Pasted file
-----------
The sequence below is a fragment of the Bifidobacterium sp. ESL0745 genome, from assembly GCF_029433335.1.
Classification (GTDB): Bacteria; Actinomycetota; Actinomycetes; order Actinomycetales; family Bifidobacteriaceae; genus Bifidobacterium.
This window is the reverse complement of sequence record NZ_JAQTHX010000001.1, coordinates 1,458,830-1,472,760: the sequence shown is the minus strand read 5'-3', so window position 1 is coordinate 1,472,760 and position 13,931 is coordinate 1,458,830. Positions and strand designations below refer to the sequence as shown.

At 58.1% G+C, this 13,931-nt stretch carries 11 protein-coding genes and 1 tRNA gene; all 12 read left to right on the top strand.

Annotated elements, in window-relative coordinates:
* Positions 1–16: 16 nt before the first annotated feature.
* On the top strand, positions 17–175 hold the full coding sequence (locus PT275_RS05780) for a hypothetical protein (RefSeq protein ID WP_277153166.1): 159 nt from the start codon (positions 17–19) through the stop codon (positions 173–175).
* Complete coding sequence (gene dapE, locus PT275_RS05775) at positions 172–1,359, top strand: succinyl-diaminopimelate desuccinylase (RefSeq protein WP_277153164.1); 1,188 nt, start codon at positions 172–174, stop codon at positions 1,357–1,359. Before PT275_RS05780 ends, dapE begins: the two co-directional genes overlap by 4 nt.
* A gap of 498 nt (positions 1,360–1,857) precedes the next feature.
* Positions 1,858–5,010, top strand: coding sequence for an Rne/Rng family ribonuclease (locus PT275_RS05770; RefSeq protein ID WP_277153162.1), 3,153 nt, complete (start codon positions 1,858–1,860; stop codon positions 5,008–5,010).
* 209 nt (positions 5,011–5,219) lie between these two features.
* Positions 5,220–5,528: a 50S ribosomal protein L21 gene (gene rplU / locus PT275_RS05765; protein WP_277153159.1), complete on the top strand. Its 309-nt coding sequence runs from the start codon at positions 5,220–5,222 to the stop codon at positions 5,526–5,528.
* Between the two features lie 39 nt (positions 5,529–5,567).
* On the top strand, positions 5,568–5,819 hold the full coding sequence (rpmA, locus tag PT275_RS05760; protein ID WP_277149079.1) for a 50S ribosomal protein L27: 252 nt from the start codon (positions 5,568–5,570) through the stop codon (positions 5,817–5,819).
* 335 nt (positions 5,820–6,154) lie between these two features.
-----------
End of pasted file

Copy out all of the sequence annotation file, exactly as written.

The sequence below is a fragment of the Bifidobacterium sp. ESL0745 genome, from assembly GCF_029433335.1.
Classification (GTDB): Bacteria; Actinomycetota; Actinomycetes; order Actinomycetales; family Bifidobacteriaceae; genus Bifidobacterium.
This window is the reverse complement of sequence record NZ_JAQTHX010000001.1, coordinates 1,458,830-1,472,760: the sequence shown is the minus strand read 5'-3', so window position 1 is coordinate 1,472,760 and position 13,931 is coordinate 1,458,830. Positions and strand designations below refer to the sequence as shown.

At 58.1% G+C, this 13,931-nt stretch carries 11 protein-coding genes and 1 tRNA gene; all 12 read left to right on the top strand.

Annotated elements, in window-relative coordinates:
* Positions 1–16: 16 nt before the first annotated feature.
* On the top strand, positions 17–175 hold the full coding sequence (locus PT275_RS05780) for a hypothetical protein (RefSeq protein ID WP_277153166.1): 159 nt from the start codon (positions 17–19) through the stop codon (positions 173–175).
* Complete coding sequence (gene dapE, locus PT275_RS05775) at positions 172–1,359, top strand: succinyl-diaminopimelate desuccinylase (RefSeq protein WP_277153164.1); 1,188 nt, start codon at positions 172–174, stop codon at positions 1,357–1,359. Before PT275_RS05780 ends, dapE begins: the two co-directional genes overlap by 4 nt.
* A gap of 498 nt (positions 1,360–1,857) precedes the next feature.
* Positions 1,858–5,010, top strand: coding sequence for an Rne/Rng family ribonuclease (locus PT275_RS05770; RefSeq protein ID WP_277153162.1), 3,153 nt, complete (start codon positions 1,858–1,860; stop codon positions 5,008–5,010).
* 209 nt (positions 5,011–5,219) lie between these two features.
* Positions 5,220–5,528: a 50S ribosomal protein L21 gene (gene rplU / locus PT275_RS05765; protein WP_277153159.1), complete on the top strand. Its 309-nt coding sequence runs from the start codon at positions 5,220–5,222 to the stop codon at positions 5,526–5,528.
* Between the two features lie 39 nt (positions 5,529–5,567).
* On the top strand, positions 5,568–5,819 hold the full coding sequence (rpmA, locus tag PT275_RS05760; protein ID WP_277149079.1) for a 50S ribosomal protein L27: 252 nt from the start codon (positions 5,568–5,570) through the stop codon (positions 5,817–5,819).
* 335 nt (positions 5,820–6,154) lie between these two features.